In c#, events are the encapsulated delegates so first, we need to define a delegate before we declare an event inside of a class by using event keyword.

 

Following is the example of declaring an event using event keyword in c# programming language.

 

// Declare the delegate

public delegate void SampleDelegate();

//Declare an event

public event SampleDelegate SampleEvent;

If you observe above event declaration, first we declared a delegate (SampleDelegate) and we made that delegate as an event (SampleEvent) by using event keyword.

 

In c#, to raise an event we need to invoke the event delegate and subscribe to an event using += operator. In case, if you want to unsubscribe from an event, then use -= operator.

 

To respond to an event, we need to define an event handler method in the event receiver and this method signature must match with the signature of event delegate. In the event handler, you can perform actions that are required whenever the event is raised, such as getting the user input after a click on the button.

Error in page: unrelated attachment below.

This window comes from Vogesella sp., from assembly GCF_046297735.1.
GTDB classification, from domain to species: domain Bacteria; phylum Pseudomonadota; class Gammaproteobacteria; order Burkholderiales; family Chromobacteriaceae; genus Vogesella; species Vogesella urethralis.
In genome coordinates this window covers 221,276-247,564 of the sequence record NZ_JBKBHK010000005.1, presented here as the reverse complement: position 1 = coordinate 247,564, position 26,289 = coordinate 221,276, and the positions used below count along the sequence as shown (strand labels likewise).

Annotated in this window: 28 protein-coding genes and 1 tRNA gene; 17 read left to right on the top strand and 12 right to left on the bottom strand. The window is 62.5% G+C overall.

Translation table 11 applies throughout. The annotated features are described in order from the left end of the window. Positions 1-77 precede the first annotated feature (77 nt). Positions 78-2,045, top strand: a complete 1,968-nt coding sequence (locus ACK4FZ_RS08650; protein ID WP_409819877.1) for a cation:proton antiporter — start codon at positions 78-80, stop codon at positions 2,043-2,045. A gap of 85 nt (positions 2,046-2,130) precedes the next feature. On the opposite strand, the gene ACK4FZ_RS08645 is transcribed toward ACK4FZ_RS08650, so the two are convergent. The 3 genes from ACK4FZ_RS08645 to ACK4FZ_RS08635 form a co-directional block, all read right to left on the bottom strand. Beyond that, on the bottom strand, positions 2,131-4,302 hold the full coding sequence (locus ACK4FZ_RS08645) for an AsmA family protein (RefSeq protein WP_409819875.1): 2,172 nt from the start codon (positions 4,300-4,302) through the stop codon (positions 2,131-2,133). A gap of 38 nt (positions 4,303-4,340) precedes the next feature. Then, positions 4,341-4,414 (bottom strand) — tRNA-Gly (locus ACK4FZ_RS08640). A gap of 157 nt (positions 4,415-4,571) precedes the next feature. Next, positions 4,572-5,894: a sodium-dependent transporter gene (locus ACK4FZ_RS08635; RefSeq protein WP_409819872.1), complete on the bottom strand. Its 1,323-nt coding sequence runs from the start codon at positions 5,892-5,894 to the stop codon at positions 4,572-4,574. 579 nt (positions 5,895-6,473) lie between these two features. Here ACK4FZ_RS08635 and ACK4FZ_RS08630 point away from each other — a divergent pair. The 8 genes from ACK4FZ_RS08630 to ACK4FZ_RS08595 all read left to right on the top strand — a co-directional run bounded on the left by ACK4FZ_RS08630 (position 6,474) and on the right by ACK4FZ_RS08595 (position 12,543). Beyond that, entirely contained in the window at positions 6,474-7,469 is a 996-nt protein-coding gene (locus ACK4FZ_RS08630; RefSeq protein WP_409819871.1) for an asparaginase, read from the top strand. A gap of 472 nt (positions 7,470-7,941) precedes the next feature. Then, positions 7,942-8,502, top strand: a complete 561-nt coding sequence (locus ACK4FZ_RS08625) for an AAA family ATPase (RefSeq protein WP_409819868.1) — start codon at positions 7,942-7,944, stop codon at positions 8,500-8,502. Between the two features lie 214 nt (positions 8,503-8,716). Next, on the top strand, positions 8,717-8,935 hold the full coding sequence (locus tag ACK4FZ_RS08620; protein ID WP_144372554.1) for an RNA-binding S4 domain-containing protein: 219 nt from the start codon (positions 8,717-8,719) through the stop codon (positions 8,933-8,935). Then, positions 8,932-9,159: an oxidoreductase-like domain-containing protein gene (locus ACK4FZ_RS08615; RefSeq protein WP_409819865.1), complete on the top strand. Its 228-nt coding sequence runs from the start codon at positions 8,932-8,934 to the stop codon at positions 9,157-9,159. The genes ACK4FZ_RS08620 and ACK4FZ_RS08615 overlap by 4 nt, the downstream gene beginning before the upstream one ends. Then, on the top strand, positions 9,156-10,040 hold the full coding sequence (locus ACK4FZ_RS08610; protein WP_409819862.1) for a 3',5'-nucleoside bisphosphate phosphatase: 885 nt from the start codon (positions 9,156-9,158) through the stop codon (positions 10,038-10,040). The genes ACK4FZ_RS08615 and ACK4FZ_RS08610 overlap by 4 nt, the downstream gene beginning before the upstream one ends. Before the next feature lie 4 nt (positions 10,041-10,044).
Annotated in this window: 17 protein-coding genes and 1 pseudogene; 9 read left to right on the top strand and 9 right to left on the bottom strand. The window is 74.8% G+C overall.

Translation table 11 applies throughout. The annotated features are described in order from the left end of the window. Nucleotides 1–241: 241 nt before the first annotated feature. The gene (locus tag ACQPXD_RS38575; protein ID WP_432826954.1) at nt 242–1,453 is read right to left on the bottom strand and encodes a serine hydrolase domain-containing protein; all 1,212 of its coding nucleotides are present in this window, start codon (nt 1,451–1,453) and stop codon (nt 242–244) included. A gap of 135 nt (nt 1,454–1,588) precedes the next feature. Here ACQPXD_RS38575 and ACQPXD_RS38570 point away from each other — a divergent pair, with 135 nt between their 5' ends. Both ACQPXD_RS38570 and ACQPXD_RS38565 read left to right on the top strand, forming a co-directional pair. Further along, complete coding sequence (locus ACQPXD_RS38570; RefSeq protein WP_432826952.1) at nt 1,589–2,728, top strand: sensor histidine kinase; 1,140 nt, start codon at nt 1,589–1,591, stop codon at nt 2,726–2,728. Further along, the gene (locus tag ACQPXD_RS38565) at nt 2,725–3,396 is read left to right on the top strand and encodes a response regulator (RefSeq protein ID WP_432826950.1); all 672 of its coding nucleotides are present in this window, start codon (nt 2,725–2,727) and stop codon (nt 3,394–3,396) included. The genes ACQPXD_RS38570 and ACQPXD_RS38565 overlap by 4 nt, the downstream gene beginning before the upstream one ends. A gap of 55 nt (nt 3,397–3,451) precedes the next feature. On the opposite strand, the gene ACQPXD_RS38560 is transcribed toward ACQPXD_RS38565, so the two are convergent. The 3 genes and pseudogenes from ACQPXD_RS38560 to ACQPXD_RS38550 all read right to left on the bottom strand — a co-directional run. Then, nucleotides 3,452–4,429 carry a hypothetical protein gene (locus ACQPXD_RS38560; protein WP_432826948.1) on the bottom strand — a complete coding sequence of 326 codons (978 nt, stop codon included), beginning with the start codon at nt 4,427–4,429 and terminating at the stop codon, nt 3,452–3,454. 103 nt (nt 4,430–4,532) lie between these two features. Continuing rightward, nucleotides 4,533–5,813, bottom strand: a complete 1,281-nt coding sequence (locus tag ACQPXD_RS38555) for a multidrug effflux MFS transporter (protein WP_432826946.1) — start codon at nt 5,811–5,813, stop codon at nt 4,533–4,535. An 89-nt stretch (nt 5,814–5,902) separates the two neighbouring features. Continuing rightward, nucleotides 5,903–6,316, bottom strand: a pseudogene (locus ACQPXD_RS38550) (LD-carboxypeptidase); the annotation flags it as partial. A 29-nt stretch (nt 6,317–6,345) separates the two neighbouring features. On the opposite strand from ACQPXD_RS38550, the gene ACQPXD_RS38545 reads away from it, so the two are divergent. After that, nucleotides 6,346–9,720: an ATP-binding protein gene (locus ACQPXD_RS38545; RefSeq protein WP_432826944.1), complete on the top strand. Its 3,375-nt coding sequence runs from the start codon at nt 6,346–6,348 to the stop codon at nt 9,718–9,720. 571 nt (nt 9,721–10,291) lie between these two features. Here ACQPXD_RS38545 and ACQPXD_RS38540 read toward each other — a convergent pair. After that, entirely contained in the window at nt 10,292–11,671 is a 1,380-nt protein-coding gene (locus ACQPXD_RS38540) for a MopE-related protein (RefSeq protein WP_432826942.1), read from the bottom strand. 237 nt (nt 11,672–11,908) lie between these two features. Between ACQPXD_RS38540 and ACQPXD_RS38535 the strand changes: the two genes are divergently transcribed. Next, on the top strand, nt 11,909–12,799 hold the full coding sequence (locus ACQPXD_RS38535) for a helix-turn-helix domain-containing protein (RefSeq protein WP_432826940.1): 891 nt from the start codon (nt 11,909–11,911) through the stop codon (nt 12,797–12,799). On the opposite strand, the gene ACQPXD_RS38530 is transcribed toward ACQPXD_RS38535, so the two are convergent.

C# Events Example

Following is the example of declaring and raising an event using underlying delegate type in c# programming language.

 

using System;

 

namespace Tutlane

{

    class Maths

    {

        // Declare the delegate

        public delegate void SampleDelegate();

        //Declare an event

        public event SampleDelegate SampleEvent;

        public void Add(int a, int b)

        {

            // Calling event delegate to check subscription

            if (SampleEvent != null)

            {

                // Raise the event by using () operator

                SampleEvent();

                Console.WriteLine("Add Result: {0}", a + b);

            }

            else

            {